Powderhorn National Ski Patrol
The National Ski Patrol (NSP) is a volunteer organization. Although you will not be paid in dollars for your time, the compensation for your efforts is tremendous. The Patrol takes great pride and satisfaction from helping, aiding, and interacting with the skiing and snowboarding community, which enhances the safety and enjoyment of snow sports for all.
Expenses associated with Ski Patrol are tax deductible because the NSP is classified as a non-profit organization. Some of these expenses include OEC tuition and textbook, CPR certification, clothing, and equipment. If you travel for training purposes, meals, travel, lodging and course costs may also be tax deductable. Please consult your tax professional if you would like to determine the applicability of these deductions to your situation.
Once on patrol, you will receive a Powderhorn Resort season pass and your choice of either season passes for your immediate family members in your household or complimentary day passes. If you choose to receive the day passes, you will receive approximately ten passes, each of which may be exchanged for a full-day ski pass. You may give these passes to anyone of your choosing.
You will receive discounts on meals, lodging, lessons, equipment, clothing, and rental services at Powderhorn. Family members using Powderhorn season passes will receive discounts associated with those passes.
Many sporting good stores choose to offer discounts to ski patrollers. Please note that this benefit is available entirely at individual store owners’ discretion.
Enjoy the National Ski Patrol discount on tickets at designated major ski resorts.
Under the current Gem’s program, you will be able to ski for half price at Colorado's Gem resorts. For more information about this program, click on the following
link. GEM Resorts
National Ski Patrol:
Participate in and enjoy the benefits of NSP, the world's largest winter rescue organization. You may attend regional and national conventions, order patrol-related gear through the NSP website, and continue learning about patrol-related topics. Some of these topics include avalanche safety, winter survival, advanced medical care, and advanced ski and boarding skills. Again, for more information, click on the following link.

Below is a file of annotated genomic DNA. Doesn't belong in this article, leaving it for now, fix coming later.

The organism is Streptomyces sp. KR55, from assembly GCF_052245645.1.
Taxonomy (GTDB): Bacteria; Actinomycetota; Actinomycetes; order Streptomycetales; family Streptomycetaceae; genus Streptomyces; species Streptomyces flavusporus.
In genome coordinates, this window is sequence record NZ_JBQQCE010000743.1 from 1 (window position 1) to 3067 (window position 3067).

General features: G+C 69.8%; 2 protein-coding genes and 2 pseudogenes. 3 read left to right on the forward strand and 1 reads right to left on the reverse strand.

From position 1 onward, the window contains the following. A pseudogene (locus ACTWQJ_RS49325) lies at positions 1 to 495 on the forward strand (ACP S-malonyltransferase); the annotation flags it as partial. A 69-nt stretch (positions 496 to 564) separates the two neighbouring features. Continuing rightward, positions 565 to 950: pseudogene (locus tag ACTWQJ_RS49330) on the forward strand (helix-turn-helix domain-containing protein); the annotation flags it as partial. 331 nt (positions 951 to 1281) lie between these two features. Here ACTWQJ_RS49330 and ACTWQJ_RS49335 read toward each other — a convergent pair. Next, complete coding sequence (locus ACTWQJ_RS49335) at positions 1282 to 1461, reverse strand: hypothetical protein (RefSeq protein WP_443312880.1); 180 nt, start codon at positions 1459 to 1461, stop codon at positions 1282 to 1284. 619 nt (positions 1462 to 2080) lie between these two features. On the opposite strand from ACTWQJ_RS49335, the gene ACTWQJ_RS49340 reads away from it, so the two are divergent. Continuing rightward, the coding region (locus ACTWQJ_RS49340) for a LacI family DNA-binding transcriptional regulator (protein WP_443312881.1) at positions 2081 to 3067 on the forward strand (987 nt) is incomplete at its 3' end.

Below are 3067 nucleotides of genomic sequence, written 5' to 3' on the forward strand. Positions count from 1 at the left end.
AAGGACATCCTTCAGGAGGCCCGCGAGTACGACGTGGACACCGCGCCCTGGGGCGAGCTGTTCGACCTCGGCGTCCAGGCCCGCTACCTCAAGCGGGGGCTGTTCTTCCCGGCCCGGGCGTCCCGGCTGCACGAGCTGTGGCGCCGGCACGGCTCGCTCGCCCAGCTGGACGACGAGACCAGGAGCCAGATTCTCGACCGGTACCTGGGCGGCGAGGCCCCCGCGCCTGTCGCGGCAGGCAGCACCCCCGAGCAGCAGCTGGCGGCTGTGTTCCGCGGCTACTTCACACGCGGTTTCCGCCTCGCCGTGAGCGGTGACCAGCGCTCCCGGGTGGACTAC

National Ski Patrol
Improve your riding ability:
Even if you do not choose to take advantage of advanced ski and boarding clinics, your ski or boarding skills will improve as you train to become and work as a patroller.
Improve your physical condition:
The exercise involved in toboggan training and working as a patroller will help you to get into and stay in shape!
You will get to enjoy a great group of people—not just your fellow patrollers, but all the staff at Powderhorn! You will also be welcome to join patrol excursions, which may include such activities as whitewater rafting, hiking, road biking, or mountain biking.
Active Patroller Requirements
In order to maintain your status as an active member of PNSP, you will be required annually to complete the following:
Pay an annual membership fee to the National Ski Patrol.
Patrol 14 days during the season. You must be ready to go at 8:00 a.m. on your patrol days, and will normally be released around 5 p.m. after our final meeting. You will sign up for patrol days at the beginning of the ski season and again at mid season. You are free to choose your days, as long as you spread your commitment out over the entire ski season.
Recertify your OEC through an eight-hour refresher course. You may fulfill this requirement either at refresher organized by PNSP every October or at any other OEC refresher course sponsored by other ski patrols throughout the United States.
Recertify your CPR/AED licensure. Again, PNSP organizes this recertification course prior to the start of each season; if you are unable to attend PNSP’s recertification course, you may attend any other such course sponsored by other organizations.
Complete PNSP-sponsored lift evacuation training. This training takes place at Powderhorn annually prior to the start of the ski season.
Demonstrate and review toboggan handling skills, mountain safety procedures, lift evacuation procedures, and patrol skills during the season.
Optional - participate in the annual National Ski Patrol Ski Swap.